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On the Soul and its Powers

Author: Esther Ehrman, Tishrei 5768/Oct 2007

Aristotle and Maimonides describe man's Soul

Shemone Perakim. Ch.1

Maimonides writes Eight Chapters (shemone perakim) as an Introduction to the Mishna, Ethics of the Fathers, (Pirkei Avot). He examines the function of ethics for the well being of the soul, the necessity of such well being for the person who seeks to understand the Creator and states a theory of behaviour to be followed in order to achieve that goal. Chapter one is largely descriptive.

1. Know that the soul of man is one.

This chapter deals with man's nefesh. The word means 'soul'; it also means 'character' or 'person' or 'personality'. It translates the Greek word 'psyche' (defined as 'breath, life, soul' in the Oxford Dictionary). The point that Maimonides (Rambam) is making is that, while there are many facets to our psyche - he uses Aristotle's division of basic areas of activity - we should not see these as independent of one another, or indeed of the physical person. Just as there are many body parts, heart, legs, brain, eyes etc that constitute areas of 'one body', so we must understand that there is one 'soul/psyche'.

Indeed, as Rav Aviner stresses in his edition of the Shemone Perakim, man is one, where body and soul interact. It is significant that the Aristotelian divisions of the 'soul' that Rambam adopts are largely physical. Early philosophers, we are told, were confused and believed that the various active areas of functioning indicated a plurality of souls in man. To understand man, we need to know that he is one whole.

2. Know that the improvement (tikkun) of our character traits (middot) is brought about by curing the soul (refuat ha nefesh).

As the title of the Mishna, Ethics of the Fathers, indicates, the subject is 'ethics', morality, the middot. We are dealing with a Rabbinical work, part of the Talmud, not with the Torah and its commandments (mitzvoth). There is a basic difference between a statement like asei lecha rav u knei lecha chaver, adhere to a teacher and acquire a friend (pirkei avot) and a statement such as ve ahavta le reieicha kamocha, you shall love your neighbour as yourself (Torah). The function of Pirkei Avot, as Rambam sees it, is to improve the (sick) soul. A person without the morality taught in Pirkei Avot is 'sick'. A moral person has a 'healthy' soul/psyche. Rav Aviner suggests that healthy here is normative. If a soul is not in a normal healthy state, i.e. if his morality is not 'fit', he needs to be dealt with. We now accept this in that we send criminals to have psychiatric treatment.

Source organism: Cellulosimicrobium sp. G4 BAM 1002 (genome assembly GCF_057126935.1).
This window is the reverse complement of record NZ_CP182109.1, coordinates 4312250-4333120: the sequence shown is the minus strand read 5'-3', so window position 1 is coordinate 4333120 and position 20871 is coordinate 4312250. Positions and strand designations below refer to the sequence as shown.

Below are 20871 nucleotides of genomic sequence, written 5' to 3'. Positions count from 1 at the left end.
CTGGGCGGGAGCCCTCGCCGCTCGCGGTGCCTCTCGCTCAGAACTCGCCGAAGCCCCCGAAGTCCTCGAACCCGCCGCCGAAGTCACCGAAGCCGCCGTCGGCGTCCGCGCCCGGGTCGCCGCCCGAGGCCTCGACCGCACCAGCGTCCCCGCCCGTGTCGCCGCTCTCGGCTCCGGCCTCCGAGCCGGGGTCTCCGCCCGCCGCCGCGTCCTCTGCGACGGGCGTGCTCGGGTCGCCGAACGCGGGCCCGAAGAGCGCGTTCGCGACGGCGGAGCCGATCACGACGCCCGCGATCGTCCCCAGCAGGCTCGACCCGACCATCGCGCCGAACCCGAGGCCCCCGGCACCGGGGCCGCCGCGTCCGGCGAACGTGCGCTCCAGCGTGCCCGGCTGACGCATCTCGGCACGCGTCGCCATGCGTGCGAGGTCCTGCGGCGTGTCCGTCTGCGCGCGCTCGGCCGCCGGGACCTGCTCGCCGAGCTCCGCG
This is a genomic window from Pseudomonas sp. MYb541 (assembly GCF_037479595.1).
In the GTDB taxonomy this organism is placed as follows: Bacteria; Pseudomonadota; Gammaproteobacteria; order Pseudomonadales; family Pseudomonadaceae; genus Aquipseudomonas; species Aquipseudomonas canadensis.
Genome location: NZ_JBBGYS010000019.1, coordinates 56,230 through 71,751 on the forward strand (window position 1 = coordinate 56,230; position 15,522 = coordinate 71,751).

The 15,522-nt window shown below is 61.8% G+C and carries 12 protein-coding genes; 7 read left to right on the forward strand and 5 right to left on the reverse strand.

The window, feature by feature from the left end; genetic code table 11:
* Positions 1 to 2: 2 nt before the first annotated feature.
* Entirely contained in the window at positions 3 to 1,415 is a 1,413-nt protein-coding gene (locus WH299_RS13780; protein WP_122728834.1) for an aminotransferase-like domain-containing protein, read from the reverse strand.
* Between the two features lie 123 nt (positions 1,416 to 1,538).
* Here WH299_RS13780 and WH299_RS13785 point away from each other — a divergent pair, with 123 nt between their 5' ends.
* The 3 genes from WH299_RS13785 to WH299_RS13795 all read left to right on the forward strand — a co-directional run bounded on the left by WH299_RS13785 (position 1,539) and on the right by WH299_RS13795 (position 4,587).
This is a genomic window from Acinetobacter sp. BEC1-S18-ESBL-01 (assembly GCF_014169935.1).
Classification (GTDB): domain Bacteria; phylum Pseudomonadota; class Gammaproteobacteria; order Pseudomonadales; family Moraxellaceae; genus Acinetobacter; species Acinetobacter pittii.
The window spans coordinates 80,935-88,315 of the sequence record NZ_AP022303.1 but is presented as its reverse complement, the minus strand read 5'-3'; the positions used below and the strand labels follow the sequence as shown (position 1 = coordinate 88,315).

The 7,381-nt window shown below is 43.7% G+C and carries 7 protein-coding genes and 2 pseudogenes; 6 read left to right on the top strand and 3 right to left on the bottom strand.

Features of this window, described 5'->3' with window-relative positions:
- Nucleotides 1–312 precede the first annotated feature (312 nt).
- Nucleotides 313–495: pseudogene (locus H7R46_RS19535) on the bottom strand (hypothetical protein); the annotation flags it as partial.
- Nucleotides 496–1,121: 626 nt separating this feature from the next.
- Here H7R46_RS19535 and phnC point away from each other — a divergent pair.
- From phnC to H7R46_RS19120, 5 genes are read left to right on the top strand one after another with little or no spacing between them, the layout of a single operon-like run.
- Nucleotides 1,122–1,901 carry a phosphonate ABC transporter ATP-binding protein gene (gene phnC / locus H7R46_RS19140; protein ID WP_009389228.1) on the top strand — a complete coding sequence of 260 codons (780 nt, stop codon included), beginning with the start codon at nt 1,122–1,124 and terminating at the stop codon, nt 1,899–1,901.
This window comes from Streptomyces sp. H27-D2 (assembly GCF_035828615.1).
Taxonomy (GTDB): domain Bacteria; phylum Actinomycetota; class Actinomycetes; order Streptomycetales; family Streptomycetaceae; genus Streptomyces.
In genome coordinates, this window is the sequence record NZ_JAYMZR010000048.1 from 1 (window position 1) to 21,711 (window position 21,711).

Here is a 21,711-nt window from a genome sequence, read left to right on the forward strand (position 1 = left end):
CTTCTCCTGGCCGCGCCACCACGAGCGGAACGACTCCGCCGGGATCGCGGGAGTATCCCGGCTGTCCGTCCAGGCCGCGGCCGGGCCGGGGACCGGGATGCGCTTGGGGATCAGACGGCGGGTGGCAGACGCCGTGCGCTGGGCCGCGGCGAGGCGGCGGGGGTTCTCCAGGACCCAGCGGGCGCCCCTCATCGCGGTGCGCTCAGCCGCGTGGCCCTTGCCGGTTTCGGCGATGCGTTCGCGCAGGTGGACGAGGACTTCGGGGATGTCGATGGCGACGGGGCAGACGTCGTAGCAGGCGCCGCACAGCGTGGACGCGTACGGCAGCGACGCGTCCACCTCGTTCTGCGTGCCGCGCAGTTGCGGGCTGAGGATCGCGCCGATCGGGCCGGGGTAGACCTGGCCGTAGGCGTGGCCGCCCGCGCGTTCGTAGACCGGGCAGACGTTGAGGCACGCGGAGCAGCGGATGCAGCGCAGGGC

Rambam explains that, just as a physician needs to know the details of physiology before he can cure anyone, so the rofe nefesh 'soul doctor/psychologist/moralist' needs to know and understand the functions of the soul/ psyche. There are five of these; they control:

a. sustenance (nutritive)

b. the senses (sentient)

c. the imagination

d. stimulation

e. the intellect/conceptualisation

3. Man's nutrition stems from the nutritive faculty in the human soul, whereas a donkey...derives its nutrition from the nutritive faculty in the donkey's soul.

In a discussion of character, the soul, morality, man is not just a superior animal species. Just as the food of animals suits their need, the food of humans, their intellectual and emotional needs are not those of a donkey, a horse or an eagle.

NB the use of the word nefesh when referring both to humans and to animals. Both have a 'soul', but they are not comparable. We use the words, 'food', 'sensation' for both, but only the term, not the meaning is common to both. Every species has a soul, a way of behaving, specific to it. Rambam illustrates this with an example, - not his - of light that lights up three dark places, one is lit by the sun, one by the moon and one by fire (man made). There is light in all three, but in each case it is of a different kind, though we use the word 'light' for all three. Similarly, we use the word nefesh and, as with the light, only the term is common to man and animals.